Kids' Health

Amid a shortage of infant formula, the factory was forced to close as investigators tried to identify the source of the bacteria that caused the infant’s illness.

In the middle of a whole country lack of formula milkFederal investigators have been unable to pinpoint the source or source of a rare bacteria that sickened 4 infants, 2 of whom are now deceased, all of whom consumed manufactured infant formula. at a factory in Michigan.

Abbott Nutrition’s plant in Sturgis, Mich.halted Similac production earlier this year amid reports of Cronobacter infection in four infants, all of whom had eaten formula from the factory, but the Centers for Disease Control and Prevention and the Food and Drug Administration told NBC News they found no match. between the bacterial samples taken from two of the infants and the samples from the factory.

However, CDC officials also said they were unable to obtain or test samples from two other infants who had taken Cronobacter infection and have consumed formula from the factory.

Abbott Nutrition and the FDA, which is investigating the conditions at the plant, declined to say whether other cases emerged beyond the four already reported. Cronobacter infections are rare, but can be fatal in infants. Germs can cause sepsis, a blood infection, or dangerous meningitis. Two out of four infants with reported Cronobacter cases died.

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Members of Congress have raised concerns that the FDA has acted too slowly in resolving the cases.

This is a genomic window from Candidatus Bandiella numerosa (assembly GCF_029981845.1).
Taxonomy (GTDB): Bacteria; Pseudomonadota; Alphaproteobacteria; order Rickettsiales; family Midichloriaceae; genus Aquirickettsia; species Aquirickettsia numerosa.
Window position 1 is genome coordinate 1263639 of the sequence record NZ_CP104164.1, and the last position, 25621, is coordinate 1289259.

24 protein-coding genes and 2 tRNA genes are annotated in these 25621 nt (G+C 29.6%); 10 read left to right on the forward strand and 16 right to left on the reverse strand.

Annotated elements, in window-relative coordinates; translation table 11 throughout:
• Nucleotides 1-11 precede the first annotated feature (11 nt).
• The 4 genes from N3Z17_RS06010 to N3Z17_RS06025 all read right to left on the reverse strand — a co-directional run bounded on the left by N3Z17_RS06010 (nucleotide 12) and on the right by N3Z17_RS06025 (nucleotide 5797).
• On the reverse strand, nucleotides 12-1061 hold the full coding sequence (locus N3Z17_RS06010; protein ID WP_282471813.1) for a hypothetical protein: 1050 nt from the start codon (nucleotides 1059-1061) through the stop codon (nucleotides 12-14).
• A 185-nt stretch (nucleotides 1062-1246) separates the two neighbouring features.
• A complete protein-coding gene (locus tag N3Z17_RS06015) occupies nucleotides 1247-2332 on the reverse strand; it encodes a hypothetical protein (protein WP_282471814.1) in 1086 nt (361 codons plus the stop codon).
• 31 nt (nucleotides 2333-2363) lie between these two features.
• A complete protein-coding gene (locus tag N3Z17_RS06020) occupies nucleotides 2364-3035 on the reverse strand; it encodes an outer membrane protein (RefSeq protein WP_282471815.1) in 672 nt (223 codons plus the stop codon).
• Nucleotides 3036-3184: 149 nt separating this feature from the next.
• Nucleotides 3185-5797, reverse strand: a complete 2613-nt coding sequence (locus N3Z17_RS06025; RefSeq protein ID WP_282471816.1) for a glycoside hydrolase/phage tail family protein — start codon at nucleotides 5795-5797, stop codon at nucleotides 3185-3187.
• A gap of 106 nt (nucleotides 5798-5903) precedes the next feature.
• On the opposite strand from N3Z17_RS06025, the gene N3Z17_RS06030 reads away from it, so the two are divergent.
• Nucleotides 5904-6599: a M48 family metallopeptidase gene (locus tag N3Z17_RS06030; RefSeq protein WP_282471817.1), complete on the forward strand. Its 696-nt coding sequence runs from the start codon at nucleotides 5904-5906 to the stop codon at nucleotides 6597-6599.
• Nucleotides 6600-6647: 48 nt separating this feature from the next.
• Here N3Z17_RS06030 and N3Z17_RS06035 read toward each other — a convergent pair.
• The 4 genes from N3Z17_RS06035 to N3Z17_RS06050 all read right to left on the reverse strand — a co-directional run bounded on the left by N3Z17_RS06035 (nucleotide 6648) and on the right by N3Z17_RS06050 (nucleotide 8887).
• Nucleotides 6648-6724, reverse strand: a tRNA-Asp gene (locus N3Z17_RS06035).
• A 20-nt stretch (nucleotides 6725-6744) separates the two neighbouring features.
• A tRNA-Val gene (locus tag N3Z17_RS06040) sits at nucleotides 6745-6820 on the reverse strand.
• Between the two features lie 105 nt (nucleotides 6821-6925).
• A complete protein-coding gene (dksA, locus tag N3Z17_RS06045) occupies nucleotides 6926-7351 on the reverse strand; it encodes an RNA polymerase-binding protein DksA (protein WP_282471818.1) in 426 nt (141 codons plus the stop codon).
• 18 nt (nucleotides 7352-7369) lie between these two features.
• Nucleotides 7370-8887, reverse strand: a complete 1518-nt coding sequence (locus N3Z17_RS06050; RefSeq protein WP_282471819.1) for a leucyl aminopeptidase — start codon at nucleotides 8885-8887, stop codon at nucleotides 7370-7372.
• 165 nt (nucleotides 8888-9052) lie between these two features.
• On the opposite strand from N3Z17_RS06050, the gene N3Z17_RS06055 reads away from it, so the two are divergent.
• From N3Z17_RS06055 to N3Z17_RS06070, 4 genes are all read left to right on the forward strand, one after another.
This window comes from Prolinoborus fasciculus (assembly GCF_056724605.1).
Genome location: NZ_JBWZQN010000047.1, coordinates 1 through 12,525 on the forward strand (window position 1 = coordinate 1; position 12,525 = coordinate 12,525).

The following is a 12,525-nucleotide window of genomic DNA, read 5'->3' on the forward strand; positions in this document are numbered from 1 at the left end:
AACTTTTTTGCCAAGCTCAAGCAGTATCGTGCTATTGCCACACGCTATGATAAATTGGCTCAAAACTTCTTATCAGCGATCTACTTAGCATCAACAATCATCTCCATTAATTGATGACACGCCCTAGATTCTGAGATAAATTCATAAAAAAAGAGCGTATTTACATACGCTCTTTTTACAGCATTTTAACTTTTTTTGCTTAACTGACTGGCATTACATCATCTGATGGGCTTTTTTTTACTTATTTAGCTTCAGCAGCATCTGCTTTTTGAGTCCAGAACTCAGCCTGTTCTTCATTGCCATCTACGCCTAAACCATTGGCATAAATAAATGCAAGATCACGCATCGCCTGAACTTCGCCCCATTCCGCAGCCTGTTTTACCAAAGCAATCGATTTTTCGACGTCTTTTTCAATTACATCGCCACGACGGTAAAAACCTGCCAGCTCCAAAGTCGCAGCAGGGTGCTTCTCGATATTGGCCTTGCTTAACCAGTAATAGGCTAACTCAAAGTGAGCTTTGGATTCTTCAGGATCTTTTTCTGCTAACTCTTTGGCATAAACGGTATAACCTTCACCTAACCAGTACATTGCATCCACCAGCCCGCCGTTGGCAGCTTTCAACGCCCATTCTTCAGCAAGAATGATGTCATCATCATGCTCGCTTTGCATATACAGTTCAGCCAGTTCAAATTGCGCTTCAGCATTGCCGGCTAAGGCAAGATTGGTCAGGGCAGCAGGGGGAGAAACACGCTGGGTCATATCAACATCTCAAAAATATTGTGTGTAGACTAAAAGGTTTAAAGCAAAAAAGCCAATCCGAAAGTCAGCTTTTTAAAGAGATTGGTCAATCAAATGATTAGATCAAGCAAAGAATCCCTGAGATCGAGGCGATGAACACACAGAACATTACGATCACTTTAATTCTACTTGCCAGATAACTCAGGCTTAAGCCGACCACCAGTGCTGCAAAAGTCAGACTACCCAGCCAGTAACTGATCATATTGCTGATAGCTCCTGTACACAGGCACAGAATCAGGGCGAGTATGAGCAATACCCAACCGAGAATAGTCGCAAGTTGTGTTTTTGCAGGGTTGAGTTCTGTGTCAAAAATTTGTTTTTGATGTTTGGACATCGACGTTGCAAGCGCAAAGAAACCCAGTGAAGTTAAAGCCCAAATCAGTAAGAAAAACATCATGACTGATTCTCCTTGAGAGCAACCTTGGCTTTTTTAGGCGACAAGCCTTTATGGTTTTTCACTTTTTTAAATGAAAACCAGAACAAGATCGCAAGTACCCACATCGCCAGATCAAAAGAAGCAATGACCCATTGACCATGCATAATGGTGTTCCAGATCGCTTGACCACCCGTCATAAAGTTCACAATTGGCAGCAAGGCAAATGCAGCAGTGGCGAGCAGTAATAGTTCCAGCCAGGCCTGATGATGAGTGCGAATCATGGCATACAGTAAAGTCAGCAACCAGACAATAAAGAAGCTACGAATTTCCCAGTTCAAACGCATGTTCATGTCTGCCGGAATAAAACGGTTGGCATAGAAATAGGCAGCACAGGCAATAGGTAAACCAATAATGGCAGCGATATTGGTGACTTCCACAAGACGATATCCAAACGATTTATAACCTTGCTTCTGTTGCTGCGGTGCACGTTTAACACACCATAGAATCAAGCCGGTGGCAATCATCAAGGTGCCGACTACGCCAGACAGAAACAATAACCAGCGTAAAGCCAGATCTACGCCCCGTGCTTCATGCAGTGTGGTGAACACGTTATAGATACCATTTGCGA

FDA officials told NBC News that the investigation into plant conditions is ongoing and that there are “many moving parts,” but declined to answer questions from NBC News about the investigation’s progress.

Abbott Nutrition Voluntary issued a recall on February 17 after the infant’s illness was reported.

Production at the Michigan plant, which makes the country’s three most popular brands Similac, Alimentum and EleCare, has been halted and remains on hold.

Abbott said in a statement that it “continues[s] to improve our quality and production processes to ensure that our products are free of Cronobacter Sakazakii” and “has begun to take corrective and improvement actions at the facility. ”

The company added that the lack of a genetic match between the sick babies and the formula confirmed that its own internal testing showed no link and said it found no bacteria. in any of its distributed products. The company said it is also working with the FDA to address the findings from the inspections.